We're all familiar with using filters in our music-making escapades: low-pass, high pass, band-pass and band-reject filters offer huge scope for sculpting and colouring sound. There is another type of filter, though, that is less well known: the all-pass filter, which lies at the heart of Disperser, the new VST and AU plugin from kiloHearts.
The centre of the Disperser window is occupied by a horizontal strip with markings representing the frequency spectrum from 20Hz to 20kHz, over the top of which is displayed a curve that represents the filter phase response that results from the current settings.
The strip also displays a subtle animation across its length to represent the spectrum of the source and processed signals, whilst a draggable marker on the strip determines the corner frequency of the all-pass filtering.
At the left of the window is the Amount control - as the name suggests, this determines how strong the effect is, and as you increase the Amount dial, the Disperser effect becomes increasingly audible. To the right of the window is the Pinch control that determines how accentuated the corner frequency will be.
At low Pinch settings, the sound is reminiscent of a subtle low-shelf filter, but with a softer, gloopier sound. Increasing Pinch causes the frequencies around the corner point to be more pronounced, an effect not dissimilar to that achieved using resonance on a conventional filter.
At high settings, Disperser creates a sound that is redolent of a highly resonant filter with an envelope follower, creating a 'zap' sound. But unlike a conventional filter, Disperser does not create massive volume peaks in the process - if anything, because of the way the frequencies in a transient are spread out, extended, smeared and, well, 'dispersed' in time, it can even smooth out the 'peakiness' of a signal, so it sounds bigger yet has more headroom.
Whilst it is convenient to discuss Disperser in relation to conventional filters, one thing about all-pass filtering is that the effect becomes much more obvious when there are changes occurring in the sound being fed through it.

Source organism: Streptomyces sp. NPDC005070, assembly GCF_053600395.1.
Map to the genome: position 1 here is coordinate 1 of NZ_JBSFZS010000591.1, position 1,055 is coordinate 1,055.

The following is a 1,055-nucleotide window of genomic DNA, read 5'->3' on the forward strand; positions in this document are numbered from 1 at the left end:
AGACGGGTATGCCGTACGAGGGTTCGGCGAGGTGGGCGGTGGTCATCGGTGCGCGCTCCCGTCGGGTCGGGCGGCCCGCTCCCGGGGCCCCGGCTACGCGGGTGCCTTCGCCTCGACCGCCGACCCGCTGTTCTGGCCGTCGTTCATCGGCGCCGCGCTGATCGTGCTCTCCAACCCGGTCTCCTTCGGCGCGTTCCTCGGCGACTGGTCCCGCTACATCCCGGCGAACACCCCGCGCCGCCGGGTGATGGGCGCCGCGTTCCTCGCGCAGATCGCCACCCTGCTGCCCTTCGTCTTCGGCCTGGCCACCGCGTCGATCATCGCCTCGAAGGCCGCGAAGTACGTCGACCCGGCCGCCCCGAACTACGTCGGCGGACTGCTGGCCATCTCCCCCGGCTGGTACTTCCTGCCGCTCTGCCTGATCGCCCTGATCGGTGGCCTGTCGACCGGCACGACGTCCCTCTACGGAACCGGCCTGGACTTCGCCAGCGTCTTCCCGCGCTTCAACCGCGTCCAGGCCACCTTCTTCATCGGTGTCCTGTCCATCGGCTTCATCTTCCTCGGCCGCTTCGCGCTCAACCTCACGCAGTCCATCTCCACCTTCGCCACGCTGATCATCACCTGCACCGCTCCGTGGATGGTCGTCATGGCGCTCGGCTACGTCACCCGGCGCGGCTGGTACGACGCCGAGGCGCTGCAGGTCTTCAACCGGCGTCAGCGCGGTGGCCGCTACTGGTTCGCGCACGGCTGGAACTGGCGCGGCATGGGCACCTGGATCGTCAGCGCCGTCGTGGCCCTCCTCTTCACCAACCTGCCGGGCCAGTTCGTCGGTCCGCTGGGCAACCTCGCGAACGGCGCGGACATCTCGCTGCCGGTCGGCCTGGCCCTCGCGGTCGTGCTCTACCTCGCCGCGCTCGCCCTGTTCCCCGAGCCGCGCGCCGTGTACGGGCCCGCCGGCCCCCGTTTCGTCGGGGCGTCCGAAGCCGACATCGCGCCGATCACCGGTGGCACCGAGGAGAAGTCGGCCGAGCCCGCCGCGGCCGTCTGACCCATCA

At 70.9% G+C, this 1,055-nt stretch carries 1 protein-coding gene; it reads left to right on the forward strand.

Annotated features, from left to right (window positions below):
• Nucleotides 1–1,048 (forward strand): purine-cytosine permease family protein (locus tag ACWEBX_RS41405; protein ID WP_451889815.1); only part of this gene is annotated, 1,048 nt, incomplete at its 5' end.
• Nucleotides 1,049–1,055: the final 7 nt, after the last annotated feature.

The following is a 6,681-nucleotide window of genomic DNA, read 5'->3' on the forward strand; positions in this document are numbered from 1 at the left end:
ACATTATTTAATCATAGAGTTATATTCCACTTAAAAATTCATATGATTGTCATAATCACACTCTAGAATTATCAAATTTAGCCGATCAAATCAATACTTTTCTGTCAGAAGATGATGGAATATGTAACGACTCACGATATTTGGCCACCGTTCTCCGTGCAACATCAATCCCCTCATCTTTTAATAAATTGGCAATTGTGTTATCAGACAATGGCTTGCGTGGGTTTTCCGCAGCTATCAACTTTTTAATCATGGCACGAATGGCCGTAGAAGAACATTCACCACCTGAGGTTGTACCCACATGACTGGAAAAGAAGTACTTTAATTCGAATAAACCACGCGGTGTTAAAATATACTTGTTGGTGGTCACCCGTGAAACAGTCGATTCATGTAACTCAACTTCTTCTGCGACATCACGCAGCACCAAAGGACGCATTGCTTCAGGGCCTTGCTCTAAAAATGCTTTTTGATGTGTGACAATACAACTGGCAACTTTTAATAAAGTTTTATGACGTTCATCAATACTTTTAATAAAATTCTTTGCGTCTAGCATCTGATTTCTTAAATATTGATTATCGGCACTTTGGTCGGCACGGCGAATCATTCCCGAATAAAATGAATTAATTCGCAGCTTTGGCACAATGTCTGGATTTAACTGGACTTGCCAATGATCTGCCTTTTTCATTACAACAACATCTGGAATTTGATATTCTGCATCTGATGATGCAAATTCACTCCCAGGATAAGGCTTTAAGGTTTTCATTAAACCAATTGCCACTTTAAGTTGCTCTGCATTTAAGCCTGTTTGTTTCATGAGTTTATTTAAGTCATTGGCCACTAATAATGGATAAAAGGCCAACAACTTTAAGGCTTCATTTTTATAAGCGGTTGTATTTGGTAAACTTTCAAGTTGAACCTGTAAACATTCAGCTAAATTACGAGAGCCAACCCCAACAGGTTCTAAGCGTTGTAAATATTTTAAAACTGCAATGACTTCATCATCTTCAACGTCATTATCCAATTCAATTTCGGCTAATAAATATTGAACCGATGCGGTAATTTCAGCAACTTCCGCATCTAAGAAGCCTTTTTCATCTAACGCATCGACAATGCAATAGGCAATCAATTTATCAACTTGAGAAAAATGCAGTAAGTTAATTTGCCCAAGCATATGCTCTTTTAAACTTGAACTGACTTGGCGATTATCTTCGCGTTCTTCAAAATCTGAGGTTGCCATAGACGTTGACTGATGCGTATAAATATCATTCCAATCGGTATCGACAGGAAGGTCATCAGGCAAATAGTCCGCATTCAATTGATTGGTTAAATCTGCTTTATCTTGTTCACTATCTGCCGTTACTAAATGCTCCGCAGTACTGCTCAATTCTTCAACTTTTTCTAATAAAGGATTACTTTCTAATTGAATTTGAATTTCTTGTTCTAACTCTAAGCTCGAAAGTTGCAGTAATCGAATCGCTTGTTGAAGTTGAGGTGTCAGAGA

Those changes can be (and most often are) transients in the sound (ie, rapid changes in volume level), but frequency changes (eg, playing a legato melody) can also lift the prominence of the Disperser effect.
The practical upshot of this is that Disperser is very subtle when fed with pads and other sustained sounds, but when fed a signal containing a lot of transients - drum loops, thumping basslines, staccato synth arpeggios and so on - the results are much more dramatic: Low-end sounds can be thickened, but in such a silky-smooth way it's as if they were coated in Teflon, while extreme settings can pick out details from within the sound without creating intense or saturated volume peaks. What's more, all three controls are fully automatable, and so real-time sound morphing and phase sweeping are genuine and exciting possibilities.
Disperser isn't something you're likely to use on all your parts or in all your songs, but it provides a fresh take on filtering and is immensely intuitive to work with. Best of all, it only costs €15, so there's simply no excuse to not have it in your plugin arsenal.